Saturday 18 November 2017

1913 What was life in Ireland like 100 years ago?

Supplements Editor, John Spain

The year 1913 is remembered as the year of the lockout, the bitter battle between workers and employers.

But how much more do you know about the Ireland of 1913?

This supplement paints a picture of everyday life in Ireland in 1913.

What was it like for people who lived in the tenements in Dublin? How did the better-off live in the suburbs? In 1913 Ireland was a very unequal society.

For the poor, living conditions were appalling. But for many people in Ireland at the time, life was good. They were living well and they enjoyed being part of the British Empire.

In the tenements, most families had just one room. An outside tap and an outside toilet were shared. Records show that in 1911 one tenement house in Henrietta Street in Dublin was home to 104 people. Hunger and disease was part of everyday life.

These conditions eventually led to action by workers and to the lockout by employers.

This supplement has sections on Ireland's place in the British Empire, the affluent in Irish society, the poor in the tenements – and the traumatic events of the lockout.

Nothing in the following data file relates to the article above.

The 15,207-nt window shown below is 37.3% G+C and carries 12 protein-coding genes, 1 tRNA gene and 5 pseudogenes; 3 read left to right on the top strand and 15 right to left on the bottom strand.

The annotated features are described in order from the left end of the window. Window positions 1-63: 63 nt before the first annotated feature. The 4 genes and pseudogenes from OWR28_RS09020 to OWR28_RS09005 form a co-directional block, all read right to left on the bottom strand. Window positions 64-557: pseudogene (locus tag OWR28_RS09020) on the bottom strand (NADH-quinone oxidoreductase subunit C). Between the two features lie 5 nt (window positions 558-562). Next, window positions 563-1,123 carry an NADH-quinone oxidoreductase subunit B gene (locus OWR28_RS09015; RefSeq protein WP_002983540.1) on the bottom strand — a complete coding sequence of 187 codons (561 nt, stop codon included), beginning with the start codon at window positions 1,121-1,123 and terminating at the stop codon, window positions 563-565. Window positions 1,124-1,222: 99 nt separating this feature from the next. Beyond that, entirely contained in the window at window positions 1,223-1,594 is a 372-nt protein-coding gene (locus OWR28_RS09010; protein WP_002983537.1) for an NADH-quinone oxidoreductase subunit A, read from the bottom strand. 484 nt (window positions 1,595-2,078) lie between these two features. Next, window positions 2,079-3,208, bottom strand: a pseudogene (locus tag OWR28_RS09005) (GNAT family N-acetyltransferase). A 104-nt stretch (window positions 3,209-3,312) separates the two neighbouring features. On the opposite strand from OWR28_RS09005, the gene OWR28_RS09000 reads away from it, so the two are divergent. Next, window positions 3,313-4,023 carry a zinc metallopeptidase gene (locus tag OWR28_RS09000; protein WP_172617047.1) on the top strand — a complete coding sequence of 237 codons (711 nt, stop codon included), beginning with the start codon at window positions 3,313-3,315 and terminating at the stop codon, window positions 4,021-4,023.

Contributors include Gary Granville, Professor of Education in the National College of Art and Design, and social historian Padraig Yeates, author of 'Lockout', the standard work on the great 1913 labour dispute.

The supplement includes many rarely seen photographs showing everyday life at the time and the events of the Lockout. The accompanying wallchart with the Irish Independent tomorrow will encourage children to find where their families were in 1913, with a guide to filling in a family tree.

This supplement is the first in a series of Irish Independent supplements for schools on the revolutionary decade in Ireland which began in 1913.

Irish Independent

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